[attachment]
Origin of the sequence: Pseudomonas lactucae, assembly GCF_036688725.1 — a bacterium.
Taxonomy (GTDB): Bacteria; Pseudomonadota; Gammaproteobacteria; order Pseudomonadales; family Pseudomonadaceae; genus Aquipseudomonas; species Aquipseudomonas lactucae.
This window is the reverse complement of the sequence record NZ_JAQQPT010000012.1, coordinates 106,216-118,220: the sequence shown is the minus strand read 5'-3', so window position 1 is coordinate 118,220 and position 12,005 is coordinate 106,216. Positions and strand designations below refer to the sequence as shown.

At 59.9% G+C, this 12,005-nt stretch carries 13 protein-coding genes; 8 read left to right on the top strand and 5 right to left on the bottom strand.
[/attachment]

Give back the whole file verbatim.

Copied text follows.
Origin of the sequence: Pseudomonas lactucae, assembly GCF_036688725.1 — a bacterium.
Taxonomy (GTDB): Bacteria; Pseudomonadota; Gammaproteobacteria; order Pseudomonadales; family Pseudomonadaceae; genus Aquipseudomonas; species Aquipseudomonas lactucae.
This window is the reverse complement of the sequence record NZ_JAQQPT010000012.1, coordinates 106,216-118,220: the sequence shown is the minus strand read 5'-3', so window position 1 is coordinate 118,220 and position 12,005 is coordinate 106,216. Positions and strand designations below refer to the sequence as shown.

At 59.9% G+C, this 12,005-nt stretch carries 13 protein-coding genes; 8 read left to right on the top strand and 5 right to left on the bottom strand.